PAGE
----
DUBAI // Banks and individuals alike have been urged to be more responsible in approving and taking out personal credit.
The appeal came after the UAE Central Bank announced that total personal loans hit Dh349.9 billion in February, a three per cent increase from January.
Keren Bobker, senior partner at Holborn Assets, said many borrowers were taking out more credit than they could repay.
“People have always borrowed to meet annual rent payments and to buy cars but there are also those who build up debts to meet daily outgoings, as well as to fund holidays and unnecessary spending,” she said.
“It doesn’t help that banks seem to regularly increase credit limits without even being asked to and promote loans and card as lifestyle choices.”
Credit was too easy to access for many in the UAE, Ms Bobker said.
“Even the setting up of the Etihad Credit Bureau is not preventing people from taking out excessive loans and exceeding sensible limits on credit cards,” she said.
The Debt Burden Ration – the ratio of total monthly instalments of credit cards and loans to the total income of an individual – is set at 50 per cent by the UAE Central Bank but it is breached far too often, she said.
High personal debt can become a major concern when people begin to struggle to repay the credit they have taken out.
“It is very stressful as once a person misses a payment, most banks start calling regularly and put a lot of pressure on people to repay,” said Ms Bobker.
“I am told that people often feel threatened. Sadly, some people bury their heads in the sand rather than face the problem, which obviously does not help.”
As the cost of living increases in the UAE, many people are tempted to take out loans because salaries have not kept pace with inflation.
“I know that there are a great many people with levels of debt that are virtually unmanageable,” she said.
Many fall into the trap that taking out credit is “normal” and having loans and large outstanding balances on credit cards is the way things are done, she said.
“When banks advertise loans so people can buy gifts for Mother’s Day, it is clear that things are not as they should be,” Ms Bobker said.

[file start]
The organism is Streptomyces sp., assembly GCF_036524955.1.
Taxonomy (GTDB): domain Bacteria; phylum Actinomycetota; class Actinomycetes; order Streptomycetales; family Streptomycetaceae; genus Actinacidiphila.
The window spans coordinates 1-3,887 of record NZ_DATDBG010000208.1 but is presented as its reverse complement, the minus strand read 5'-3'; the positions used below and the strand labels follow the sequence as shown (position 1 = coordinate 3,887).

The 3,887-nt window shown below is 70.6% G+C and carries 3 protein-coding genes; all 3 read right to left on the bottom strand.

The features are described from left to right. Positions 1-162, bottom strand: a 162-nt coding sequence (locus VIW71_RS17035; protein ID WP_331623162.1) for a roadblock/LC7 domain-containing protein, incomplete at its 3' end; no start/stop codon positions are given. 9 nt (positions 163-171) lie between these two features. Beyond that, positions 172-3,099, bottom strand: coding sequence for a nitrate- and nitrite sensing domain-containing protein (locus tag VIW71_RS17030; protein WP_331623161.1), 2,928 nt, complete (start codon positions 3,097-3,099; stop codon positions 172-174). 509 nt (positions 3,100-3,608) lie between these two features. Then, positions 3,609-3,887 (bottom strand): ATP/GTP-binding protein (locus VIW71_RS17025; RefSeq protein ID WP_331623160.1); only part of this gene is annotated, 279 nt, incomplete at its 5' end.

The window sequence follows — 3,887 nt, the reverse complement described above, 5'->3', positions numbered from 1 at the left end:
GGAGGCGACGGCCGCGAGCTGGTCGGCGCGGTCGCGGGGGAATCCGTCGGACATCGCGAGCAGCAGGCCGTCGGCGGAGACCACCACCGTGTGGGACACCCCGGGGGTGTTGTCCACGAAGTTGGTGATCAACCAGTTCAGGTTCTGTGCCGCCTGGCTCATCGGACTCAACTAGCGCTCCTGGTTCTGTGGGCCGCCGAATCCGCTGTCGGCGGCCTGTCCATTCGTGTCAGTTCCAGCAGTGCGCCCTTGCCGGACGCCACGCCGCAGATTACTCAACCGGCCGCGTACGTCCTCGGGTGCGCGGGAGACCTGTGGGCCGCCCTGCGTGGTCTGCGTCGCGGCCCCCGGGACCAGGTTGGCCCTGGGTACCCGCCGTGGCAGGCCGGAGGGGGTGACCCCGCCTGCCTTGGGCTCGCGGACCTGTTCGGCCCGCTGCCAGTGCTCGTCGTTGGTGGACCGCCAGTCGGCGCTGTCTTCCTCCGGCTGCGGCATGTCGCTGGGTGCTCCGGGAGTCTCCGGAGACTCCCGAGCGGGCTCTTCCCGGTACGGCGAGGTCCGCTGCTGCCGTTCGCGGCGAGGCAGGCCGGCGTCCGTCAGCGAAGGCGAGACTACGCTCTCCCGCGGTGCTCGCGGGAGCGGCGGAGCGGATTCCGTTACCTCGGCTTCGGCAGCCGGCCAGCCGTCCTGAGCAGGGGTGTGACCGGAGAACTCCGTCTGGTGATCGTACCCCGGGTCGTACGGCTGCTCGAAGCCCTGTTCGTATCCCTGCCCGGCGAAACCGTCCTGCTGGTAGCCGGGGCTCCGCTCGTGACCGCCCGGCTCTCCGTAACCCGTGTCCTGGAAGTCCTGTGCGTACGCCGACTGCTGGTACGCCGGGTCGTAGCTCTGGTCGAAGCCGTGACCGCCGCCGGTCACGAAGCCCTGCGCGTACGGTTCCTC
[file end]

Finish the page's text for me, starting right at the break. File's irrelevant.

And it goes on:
“As well as banks taking more responsibility in their lending, individuals need to as well. The fact that non-payment of debt is a criminal offence doesn’t seem to put some people off. Anyone borrowing money needs to factor in how they will be able to repay it.”
She urged people with unmanageable personal debt to be realistic in how much they can repay per month.
Restructuring credit card debit into a personal loan at a reduced rate of interest can lower monthly payments.
Banks should also be more amenable to people seeking a solution to debt issues.
Ambareen Musa, founder of comparison website Souqalmal.com, said expatriates tend to accumulate debt faster than Emiratis in their pursuit of a more lavish lifestyle, which in many cases is funded with loans and credit cards.
Data from her website reveals that personal loans were the most-visited product category on the site last year, with 40 per cent of all visits. Credit cards came second, with just over 30 per cent of all visits.
“We advise borrowers to come up with a financial austerity plan to cope with debt - cut all unnecessary expenses and then aim to repay the debt with the highest interest rate first, especially credit card debt,” said Ms Musa.
“Borrowers can also speak to their bank about restructuring the terms of their loans. This could involve extending the tenure to help lower the instalments.
“For temporary relief, it may also be worthwhile to check about a penalty-free payment holiday for two to three months.”